HomePhysicsQuantum computing in silicon have 99% accuracy

Quantum computing in silicon have 99% accuracy

UNSW Sydney-led research paved the path for large silicon-based quantum processors for real-world application.

Australian scientists proved that near error-free quantum computing is possible. This paved the way to build silicon-based quantum devices. These devices are compatible with current semiconductor manufacturing technology.

Quantum computing in silicon hits the 99% threshold

The research paper was published in Nature. The paper confirms robust, reliable quantum computing in silicon is now a reality.

  • Morello et al got 1-qubit operation fidelities up to 99.95 percent. It also got 2-qubit fidelity of 99.37 percent with a three-qubit system comprising an electron and two phosphorous atoms. It is introduced in silicon via ion implantation.
  • A Delft team form Netherlands got 99.87 percent 1-qubit and 99.65 percent 2-qubit fidelities. They have used electron spins in quantum dots formed in a stack of silicon and silicon-germanium alloy.
  • A RIKEN team in Japan got 99.84 percent 1-qubit and 99.51 percent 2-qubit fidelities in a two-electron system using Si/SiGe quantum dots.
A visualisation of UNSW’s three-qubit system
A visualisation of UNSW’s three-qubit system, which can perform quantum logic operations with over 99% accuracy. (Quantum operation fidelities above 99% were obtained in a three-qubit silicon quantum processor. The first two qubits (Q1, Q2) are the nuclear spins of individually-implanted phosphorus atoms (red spheres). The third qubit (Q3) is the spin of an electron that wraps around both nuclei (shiny ellipse).). Credit: Tony Melov / UNSW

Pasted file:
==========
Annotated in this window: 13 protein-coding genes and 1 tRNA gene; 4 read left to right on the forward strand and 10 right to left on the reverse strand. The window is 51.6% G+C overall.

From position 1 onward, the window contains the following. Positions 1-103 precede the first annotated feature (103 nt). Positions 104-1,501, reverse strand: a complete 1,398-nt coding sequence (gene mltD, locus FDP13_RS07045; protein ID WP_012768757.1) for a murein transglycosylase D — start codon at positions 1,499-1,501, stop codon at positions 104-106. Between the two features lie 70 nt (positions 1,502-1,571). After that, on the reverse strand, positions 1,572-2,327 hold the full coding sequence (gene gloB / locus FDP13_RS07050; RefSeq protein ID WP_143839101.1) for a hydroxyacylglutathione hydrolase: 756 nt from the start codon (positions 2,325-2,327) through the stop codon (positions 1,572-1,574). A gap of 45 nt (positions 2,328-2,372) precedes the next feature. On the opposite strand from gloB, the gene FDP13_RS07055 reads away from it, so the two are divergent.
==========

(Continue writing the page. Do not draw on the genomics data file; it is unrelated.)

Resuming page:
Scientists certified the performance of their quantum processors using a sophisticated method named gate set tomography. It is developed by Sandia National Laboratories in the U.S.

Scientists have demonstrated the preserving of quantum information in silicon for 35 seconds, because of the extreme isolation of nuclear spins from their environment.

The trade-off was isolating the qubits and made it impossible for them to interact with each other. It was necessary to perform actual computations.

Nuclear spins learn to interact accurately

The new study describes how scientists overcame the problem by using an electron encompassing two nuclei of phosphorus atoms. Scientists said, the existing computers deploy some form of error correction and data redundancy. The laws of quantum physics pose severe restrictions on how the correction takes place in quantum computer.


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